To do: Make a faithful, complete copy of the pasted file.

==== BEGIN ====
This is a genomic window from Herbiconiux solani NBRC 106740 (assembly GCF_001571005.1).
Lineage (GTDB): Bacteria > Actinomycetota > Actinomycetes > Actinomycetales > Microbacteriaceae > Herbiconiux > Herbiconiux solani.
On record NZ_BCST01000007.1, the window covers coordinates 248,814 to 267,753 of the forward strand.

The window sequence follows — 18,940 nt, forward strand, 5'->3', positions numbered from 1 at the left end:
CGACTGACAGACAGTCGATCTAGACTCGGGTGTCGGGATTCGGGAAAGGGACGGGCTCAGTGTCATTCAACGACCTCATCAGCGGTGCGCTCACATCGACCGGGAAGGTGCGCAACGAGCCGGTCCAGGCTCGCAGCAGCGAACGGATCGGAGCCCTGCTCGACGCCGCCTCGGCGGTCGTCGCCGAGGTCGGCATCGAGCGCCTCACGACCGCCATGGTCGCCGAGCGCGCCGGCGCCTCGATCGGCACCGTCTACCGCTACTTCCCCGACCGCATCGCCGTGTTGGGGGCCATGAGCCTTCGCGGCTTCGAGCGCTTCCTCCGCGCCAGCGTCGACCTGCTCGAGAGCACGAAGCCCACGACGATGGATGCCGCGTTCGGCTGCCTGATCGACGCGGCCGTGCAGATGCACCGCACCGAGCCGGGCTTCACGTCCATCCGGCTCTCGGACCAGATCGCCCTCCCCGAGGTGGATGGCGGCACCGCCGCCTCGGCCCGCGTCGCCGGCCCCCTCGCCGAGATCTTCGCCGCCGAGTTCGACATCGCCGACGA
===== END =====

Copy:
This is a genomic window from Herbiconiux solani NBRC 106740 (assembly GCF_001571005.1).
Lineage (GTDB): Bacteria > Actinomycetota > Actinomycetes > Actinomycetales > Microbacteriaceae > Herbiconiux > Herbiconiux solani.
On record NZ_BCST01000007.1, the window covers coordinates 248,814 to 267,753 of the forward strand.

The window sequence follows — 18,940 nt, forward strand, 5'->3', positions numbered from 1 at the left end:
CGACTGACAGACAGTCGATCTAGACTCGGGTGTCGGGATTCGGGAAAGGGACGGGCTCAGTGTCATTCAACGACCTCATCAGCGGTGCGCTCACATCGACCGGGAAGGTGCGCAACGAGCCGGTCCAGGCTCGCAGCAGCGAACGGATCGGAGCCCTGCTCGACGCCGCCTCGGCGGTCGTCGCCGAGGTCGGCATCGAGCGCCTCACGACCGCCATGGTCGCCGAGCGCGCCGGCGCCTCGATCGGCACCGTCTACCGCTACTTCCCCGACCGCATCGCCGTGTTGGGGGCCATGAGCCTTCGCGGCTTCGAGCGCTTCCTCCGCGCCAGCGTCGACCTGCTCGAGAGCACGAAGCCCACGACGATGGATGCCGCGTTCGGCTGCCTGATCGACGCGGCCGTGCAGATGCACCGCACCGAGCCGGGCTTCACGTCCATCCGGCTCTCGGACCAGATCGCCCTCCCCGAGGTGGATGGCGGCACCGCCGCCTCGGCCCGCGTCGCCGGCCCCCTCGCCGAGATCTTCGCCGCCGAGTTCGACATCGCCGACGA